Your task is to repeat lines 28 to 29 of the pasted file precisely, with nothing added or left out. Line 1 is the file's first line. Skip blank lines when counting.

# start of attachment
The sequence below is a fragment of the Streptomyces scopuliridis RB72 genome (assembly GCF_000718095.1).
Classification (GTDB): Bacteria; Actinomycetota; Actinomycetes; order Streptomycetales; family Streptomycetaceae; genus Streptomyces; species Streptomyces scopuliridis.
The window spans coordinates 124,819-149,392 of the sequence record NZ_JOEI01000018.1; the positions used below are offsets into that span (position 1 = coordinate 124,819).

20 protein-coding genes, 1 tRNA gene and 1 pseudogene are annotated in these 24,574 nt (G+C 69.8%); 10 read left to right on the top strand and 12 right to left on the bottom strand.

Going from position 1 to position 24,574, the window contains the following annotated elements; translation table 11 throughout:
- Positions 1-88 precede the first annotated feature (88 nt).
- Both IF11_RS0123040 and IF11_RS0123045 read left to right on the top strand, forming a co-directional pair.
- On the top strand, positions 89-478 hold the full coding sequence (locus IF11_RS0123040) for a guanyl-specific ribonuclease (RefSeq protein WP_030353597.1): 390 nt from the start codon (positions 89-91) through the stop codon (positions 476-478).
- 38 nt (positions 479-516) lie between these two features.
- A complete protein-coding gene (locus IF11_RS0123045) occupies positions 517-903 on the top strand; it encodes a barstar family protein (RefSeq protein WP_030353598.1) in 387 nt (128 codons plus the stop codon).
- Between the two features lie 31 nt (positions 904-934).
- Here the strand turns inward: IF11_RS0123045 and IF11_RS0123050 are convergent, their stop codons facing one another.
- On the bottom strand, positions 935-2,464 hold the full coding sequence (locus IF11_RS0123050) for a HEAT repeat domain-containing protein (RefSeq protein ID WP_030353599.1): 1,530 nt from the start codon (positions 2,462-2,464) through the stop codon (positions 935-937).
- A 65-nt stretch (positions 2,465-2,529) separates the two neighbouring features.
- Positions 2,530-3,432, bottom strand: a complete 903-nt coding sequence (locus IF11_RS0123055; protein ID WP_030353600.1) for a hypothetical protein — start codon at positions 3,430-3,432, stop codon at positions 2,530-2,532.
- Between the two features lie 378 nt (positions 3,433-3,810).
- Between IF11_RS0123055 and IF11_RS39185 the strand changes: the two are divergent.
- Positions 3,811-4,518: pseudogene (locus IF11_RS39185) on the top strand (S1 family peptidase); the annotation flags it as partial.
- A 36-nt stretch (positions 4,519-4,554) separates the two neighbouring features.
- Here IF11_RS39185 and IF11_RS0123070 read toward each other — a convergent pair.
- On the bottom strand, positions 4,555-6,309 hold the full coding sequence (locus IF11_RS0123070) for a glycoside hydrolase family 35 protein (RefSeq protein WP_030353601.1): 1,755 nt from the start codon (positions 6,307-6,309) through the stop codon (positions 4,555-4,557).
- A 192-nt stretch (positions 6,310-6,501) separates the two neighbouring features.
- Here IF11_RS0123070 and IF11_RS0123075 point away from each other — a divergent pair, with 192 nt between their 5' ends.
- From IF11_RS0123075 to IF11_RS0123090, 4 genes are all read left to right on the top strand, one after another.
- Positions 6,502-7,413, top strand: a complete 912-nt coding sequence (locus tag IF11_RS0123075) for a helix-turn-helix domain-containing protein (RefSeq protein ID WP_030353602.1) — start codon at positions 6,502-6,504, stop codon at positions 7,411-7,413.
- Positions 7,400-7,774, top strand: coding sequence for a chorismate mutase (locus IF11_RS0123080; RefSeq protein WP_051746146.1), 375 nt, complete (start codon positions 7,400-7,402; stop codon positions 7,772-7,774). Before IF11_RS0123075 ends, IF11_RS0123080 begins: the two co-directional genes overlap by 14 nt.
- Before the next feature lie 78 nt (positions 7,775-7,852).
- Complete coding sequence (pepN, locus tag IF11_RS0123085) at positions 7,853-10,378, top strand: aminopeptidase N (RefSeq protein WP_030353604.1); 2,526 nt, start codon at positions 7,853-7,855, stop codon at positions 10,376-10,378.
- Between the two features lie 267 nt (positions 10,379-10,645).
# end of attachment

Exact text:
- Complete coding sequence (pepN, locus tag IF11_RS0123085) at positions 7,853-10,378, top strand: aminopeptidase N (RefSeq protein WP_030353604.1); 2,526 nt, start codon at positions 7,853-7,855, stop codon at positions 10,376-10,378.
- Between the two features lie 267 nt (positions 10,379-10,645).